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Economic Diversity study set to be presented in March

Summary shows county in good position to grow, but needs to manage development

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POSTED: March 21, 2007 11:07 a.m.

A study conducted by the Georgia Tech Enterprise Innovation Institute has outlined key economic issues that Bryan County needs to address if it wants to diversify.

While the final revised version isn't set to be presented to the public until sometime in March, a summary of the Economic Diversification of Bryan County said the county’s "community vision centers primarily on its desire to grow quality jobs and industry, achieve diverse and balanced growth, and to create a highly livable community with an equally high quality of life."

County Administrator Phil Jones said the study is beneficial to the county in that it tells the leaders how they should proceed in the future.

"I think it’s very beneficial," Jones said. "It formulated the whole county and put (all the stats) together."

Jones said Bryan County is currently 72 percent residential, putting much of the tax burden on the residents.

"The county is subsidized now by homeowners," he said. "If we bring in more business we reduce the burden on homeowners."

Joy Wilkins, the manager of community innovation services at Georgia Tech, said

the project was conducted for communities that are somewhat dependent on military bases. She said part of completing the study included interviewing 35 "stakeholders," – people from within the community from business owners to the public at large – and 20 state and regional economic development partners that provide services to Bryan County.

After comparing the internal and external perceptions of Bryan County, Wilkins said the study concluded with five of the most significant issues affecting Bryan County.

"Really, (Bryan County) is ripe for different possibilities," she said. "The most critical thing is to set its bar for quality development and have higher expectations for what it would like to be. Not that it hasn’t had high expectations, but considering its position and growth, it’s in a really great spot strategically to see some great opportunities."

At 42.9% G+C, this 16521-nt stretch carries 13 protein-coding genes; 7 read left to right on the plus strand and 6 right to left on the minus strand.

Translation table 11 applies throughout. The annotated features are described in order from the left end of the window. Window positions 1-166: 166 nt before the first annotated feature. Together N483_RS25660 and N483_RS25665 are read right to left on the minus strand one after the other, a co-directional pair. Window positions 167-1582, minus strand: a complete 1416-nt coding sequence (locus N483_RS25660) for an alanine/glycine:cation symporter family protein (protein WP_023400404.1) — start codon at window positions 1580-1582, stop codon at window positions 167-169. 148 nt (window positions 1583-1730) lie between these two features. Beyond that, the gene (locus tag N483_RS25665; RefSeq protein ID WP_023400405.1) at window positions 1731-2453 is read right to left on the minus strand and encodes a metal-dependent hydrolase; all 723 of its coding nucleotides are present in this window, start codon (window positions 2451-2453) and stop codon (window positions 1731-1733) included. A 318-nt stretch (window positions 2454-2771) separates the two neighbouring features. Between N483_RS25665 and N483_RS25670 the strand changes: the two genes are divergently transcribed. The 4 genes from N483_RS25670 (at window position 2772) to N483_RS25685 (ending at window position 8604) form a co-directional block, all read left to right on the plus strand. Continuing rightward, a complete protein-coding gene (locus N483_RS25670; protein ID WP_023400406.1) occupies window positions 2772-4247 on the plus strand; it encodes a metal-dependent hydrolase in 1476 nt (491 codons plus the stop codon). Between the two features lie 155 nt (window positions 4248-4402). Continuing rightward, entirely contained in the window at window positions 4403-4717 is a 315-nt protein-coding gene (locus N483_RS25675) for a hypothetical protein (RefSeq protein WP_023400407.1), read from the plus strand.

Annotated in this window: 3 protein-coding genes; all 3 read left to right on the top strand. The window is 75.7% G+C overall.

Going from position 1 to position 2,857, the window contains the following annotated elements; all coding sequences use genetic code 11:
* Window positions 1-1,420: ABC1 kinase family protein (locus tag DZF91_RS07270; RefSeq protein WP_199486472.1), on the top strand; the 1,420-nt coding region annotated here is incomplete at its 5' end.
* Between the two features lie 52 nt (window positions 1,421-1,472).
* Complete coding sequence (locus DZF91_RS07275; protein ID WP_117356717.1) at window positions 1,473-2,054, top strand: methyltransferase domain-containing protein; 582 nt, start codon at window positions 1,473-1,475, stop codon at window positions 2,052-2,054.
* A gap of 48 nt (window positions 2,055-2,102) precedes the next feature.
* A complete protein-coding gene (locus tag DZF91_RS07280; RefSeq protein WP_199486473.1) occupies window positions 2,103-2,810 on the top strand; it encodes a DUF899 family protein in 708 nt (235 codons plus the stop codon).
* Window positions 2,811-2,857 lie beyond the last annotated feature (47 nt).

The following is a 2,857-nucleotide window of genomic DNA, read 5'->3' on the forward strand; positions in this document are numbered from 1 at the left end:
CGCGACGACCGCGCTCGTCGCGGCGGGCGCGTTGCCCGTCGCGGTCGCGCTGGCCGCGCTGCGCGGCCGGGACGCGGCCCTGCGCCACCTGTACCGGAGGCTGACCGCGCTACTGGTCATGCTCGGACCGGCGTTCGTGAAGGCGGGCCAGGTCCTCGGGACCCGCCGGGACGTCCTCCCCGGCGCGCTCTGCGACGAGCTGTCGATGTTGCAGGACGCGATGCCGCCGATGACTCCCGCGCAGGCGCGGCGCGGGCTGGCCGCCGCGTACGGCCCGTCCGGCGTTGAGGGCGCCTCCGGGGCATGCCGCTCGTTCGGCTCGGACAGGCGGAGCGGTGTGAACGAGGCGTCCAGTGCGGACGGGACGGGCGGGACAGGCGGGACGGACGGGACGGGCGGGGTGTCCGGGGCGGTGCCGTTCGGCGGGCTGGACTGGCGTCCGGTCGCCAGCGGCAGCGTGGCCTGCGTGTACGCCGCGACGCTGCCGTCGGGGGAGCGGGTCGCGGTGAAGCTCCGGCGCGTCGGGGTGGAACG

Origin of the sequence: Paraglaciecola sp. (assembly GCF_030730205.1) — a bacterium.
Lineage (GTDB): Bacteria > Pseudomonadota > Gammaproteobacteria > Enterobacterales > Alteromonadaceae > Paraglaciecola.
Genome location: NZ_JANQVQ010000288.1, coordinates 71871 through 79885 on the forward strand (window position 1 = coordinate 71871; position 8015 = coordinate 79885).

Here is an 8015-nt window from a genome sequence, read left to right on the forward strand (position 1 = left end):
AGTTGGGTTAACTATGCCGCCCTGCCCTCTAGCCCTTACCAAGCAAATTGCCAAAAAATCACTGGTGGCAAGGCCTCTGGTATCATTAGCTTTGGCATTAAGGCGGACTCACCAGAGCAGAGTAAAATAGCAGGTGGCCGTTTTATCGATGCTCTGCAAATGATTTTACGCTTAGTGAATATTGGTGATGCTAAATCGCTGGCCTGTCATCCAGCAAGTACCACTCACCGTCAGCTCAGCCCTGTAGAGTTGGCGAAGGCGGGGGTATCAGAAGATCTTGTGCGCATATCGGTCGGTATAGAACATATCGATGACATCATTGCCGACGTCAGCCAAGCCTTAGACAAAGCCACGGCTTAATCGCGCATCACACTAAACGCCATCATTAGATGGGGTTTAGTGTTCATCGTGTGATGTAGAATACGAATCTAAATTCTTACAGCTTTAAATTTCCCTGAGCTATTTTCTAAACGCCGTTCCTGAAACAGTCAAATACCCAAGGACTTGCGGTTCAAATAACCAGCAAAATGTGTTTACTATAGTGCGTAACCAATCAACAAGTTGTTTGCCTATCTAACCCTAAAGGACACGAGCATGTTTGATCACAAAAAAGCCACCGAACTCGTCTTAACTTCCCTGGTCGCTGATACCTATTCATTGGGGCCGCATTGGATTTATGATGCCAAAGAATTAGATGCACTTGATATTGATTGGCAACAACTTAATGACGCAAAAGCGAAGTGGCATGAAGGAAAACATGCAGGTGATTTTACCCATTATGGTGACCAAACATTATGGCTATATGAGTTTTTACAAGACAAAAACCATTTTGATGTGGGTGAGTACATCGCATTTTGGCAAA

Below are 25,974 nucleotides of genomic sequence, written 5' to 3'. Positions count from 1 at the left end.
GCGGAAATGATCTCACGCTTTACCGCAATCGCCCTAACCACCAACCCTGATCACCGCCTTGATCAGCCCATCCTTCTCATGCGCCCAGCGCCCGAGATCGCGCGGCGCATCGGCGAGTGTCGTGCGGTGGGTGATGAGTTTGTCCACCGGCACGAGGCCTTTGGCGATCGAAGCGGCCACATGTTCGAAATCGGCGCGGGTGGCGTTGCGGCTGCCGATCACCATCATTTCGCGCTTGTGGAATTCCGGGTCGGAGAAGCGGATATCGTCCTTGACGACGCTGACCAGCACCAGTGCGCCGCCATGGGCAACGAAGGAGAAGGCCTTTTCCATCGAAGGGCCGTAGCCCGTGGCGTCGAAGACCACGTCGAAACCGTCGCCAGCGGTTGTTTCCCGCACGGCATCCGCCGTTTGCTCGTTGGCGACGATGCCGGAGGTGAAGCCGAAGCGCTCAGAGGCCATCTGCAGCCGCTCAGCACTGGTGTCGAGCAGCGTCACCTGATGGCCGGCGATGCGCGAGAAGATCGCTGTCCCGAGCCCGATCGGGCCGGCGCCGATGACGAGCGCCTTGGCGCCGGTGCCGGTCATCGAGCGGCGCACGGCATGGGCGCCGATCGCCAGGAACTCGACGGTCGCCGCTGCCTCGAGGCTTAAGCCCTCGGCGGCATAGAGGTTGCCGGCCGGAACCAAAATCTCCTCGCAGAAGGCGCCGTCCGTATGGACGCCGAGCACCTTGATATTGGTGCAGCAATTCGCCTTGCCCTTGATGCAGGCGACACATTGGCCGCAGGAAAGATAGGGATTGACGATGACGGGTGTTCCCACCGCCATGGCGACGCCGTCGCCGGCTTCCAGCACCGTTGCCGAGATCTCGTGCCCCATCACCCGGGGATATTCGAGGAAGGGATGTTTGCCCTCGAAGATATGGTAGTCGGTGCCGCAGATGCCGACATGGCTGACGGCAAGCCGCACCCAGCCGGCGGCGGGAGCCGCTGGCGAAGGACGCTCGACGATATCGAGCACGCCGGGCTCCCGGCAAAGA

"This is important because Bryan County can afford to be selective," Jones said.

The Economic Diversification of Bryan County study was sponsored by the U.S. Department of Defense Office of Economic Adjustment and supported by the Coastal Georgia Regional Development Center.

 

About the study

In the study, Georgia Tech identified five key issues that they feel are within the ability of the county to address and the recommended strategic goals:

 

- The county is split by Fort Stewart, and Georgia Tech recommends the county work to strengthen its foundation through relationship building efforts.

- Because of its growth, Bryan County is at risk of mismanaged or disconnected development. It is recommended this be prevented by having the county focus on higher expectations for development.

- Because of its position, Bryan County can afford to be strategic in its choices, and they should do so by bringing in businesses that will offer greater economic advantages and have a lowest risk of community degradation.

- Bryan County should create programs to boost competitiveness of its businesses, and to do so should focus on creating business retention programs for businesses of all sizes.

- While the county is excelling in some areas of workforce development, there should be more emphasis on preparing workers for a global economy. It is recommended by the study that Bryan County focus on aligning its training and education with the skills required by current and future industry.

 

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